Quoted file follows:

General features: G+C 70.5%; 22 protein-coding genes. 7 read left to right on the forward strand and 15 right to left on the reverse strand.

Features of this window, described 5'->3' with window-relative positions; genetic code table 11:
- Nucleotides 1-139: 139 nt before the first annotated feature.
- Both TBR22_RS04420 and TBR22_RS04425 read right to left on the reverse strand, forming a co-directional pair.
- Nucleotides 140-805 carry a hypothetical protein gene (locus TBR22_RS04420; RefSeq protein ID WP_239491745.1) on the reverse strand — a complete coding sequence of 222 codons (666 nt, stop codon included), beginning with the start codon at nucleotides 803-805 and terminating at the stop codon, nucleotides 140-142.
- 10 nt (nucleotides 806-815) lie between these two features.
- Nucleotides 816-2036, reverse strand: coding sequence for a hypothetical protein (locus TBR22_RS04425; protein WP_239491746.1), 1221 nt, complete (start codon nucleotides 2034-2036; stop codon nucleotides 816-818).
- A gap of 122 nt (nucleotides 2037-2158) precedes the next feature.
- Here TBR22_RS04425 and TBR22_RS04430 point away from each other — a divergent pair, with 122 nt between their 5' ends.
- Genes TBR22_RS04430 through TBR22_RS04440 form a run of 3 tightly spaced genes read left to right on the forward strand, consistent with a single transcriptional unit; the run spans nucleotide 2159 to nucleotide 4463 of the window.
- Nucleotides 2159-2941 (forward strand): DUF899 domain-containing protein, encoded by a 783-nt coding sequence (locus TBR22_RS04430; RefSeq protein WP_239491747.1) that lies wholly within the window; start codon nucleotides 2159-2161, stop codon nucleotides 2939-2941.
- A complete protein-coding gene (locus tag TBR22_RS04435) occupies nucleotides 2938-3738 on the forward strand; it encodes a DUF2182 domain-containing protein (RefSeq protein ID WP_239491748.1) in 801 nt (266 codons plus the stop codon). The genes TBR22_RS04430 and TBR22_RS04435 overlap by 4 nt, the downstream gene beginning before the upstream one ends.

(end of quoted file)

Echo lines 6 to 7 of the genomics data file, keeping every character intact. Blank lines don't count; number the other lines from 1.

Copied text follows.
- 10 nt (nucleotides 806-815) lie between these two features.
- Nucleotides 816-2036, reverse strand: coding sequence for a hypothetical protein (locus TBR22_RS04425; protein WP_239491746.1), 1221 nt, complete (start codon nucleotides 2034-2036; stop codon nucleotides 816-818).